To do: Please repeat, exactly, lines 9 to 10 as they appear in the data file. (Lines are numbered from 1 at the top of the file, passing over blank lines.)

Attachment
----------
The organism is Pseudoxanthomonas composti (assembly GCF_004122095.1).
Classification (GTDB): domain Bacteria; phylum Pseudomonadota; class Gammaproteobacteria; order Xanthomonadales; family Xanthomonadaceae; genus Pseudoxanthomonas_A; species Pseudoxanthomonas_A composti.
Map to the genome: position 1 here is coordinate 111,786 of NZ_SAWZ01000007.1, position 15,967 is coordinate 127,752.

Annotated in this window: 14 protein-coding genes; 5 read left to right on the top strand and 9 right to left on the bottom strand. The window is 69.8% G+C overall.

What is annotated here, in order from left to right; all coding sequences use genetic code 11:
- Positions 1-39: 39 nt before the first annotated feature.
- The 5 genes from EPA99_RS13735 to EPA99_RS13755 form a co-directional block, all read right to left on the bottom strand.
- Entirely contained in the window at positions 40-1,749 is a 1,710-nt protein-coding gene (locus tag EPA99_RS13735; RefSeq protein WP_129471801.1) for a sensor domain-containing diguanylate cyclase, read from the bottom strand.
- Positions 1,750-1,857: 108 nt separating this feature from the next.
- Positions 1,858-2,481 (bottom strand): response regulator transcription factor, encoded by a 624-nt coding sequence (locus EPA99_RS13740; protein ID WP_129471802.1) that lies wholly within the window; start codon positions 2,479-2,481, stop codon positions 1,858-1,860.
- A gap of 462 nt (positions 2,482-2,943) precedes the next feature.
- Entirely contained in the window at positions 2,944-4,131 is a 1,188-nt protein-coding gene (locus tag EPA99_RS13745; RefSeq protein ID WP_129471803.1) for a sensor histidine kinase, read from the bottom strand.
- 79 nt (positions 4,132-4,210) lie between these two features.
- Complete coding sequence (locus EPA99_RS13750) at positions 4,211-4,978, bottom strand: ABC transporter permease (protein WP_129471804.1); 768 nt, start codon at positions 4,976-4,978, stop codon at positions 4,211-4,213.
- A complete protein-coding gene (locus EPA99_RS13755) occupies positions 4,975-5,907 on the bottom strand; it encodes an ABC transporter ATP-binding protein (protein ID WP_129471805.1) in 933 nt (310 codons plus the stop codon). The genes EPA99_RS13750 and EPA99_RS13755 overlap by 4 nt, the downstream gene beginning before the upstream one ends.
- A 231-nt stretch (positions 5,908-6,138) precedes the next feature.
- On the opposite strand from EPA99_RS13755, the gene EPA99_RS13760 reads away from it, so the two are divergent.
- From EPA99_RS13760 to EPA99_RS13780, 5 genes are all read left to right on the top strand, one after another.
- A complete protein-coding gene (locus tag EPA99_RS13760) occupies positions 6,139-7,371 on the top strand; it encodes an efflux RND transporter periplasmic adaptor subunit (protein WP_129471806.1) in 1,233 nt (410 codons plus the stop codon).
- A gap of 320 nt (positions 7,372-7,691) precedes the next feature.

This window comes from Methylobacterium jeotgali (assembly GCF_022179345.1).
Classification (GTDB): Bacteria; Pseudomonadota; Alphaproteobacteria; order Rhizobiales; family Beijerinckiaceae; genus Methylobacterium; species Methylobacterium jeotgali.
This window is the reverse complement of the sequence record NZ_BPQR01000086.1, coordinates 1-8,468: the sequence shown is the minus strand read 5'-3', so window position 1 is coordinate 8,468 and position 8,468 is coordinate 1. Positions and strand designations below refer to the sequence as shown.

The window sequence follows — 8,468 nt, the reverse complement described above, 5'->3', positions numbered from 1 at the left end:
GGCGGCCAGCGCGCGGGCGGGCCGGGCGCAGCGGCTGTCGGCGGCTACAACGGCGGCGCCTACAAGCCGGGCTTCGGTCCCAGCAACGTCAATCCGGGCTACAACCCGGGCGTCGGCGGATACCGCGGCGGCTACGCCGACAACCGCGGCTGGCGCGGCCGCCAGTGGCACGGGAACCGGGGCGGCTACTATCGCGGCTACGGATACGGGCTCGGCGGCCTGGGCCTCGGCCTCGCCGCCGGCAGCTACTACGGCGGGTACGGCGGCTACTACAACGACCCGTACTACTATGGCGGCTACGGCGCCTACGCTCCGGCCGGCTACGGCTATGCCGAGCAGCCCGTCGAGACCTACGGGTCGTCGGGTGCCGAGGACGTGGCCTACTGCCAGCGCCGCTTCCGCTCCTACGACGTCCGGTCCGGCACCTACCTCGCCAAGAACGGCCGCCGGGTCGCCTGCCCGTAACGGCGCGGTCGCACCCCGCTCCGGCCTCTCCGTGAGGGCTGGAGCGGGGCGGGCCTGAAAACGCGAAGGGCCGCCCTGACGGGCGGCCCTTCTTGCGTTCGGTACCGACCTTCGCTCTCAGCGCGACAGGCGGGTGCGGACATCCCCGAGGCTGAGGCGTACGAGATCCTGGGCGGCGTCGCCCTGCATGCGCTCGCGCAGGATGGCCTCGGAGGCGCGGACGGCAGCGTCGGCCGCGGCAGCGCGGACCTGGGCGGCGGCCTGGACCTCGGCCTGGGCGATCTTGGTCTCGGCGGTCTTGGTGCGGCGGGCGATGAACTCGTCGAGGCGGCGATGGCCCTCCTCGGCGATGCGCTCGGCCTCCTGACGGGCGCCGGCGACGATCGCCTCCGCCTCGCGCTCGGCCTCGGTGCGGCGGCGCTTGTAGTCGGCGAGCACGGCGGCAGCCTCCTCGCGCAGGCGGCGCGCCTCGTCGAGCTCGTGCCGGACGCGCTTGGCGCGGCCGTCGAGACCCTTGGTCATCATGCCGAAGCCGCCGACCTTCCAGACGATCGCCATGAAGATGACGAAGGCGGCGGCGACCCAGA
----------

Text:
- Positions 1,750-1,857: 108 nt separating this feature from the next.
- Positions 1,858-2,481 (bottom strand): response regulator transcription factor, encoded by a 624-nt coding sequence (locus EPA99_RS13740; protein ID WP_129471802.1) that lies wholly within the window; start codon positions 2,479-2,481, stop codon positions 1,858-1,860.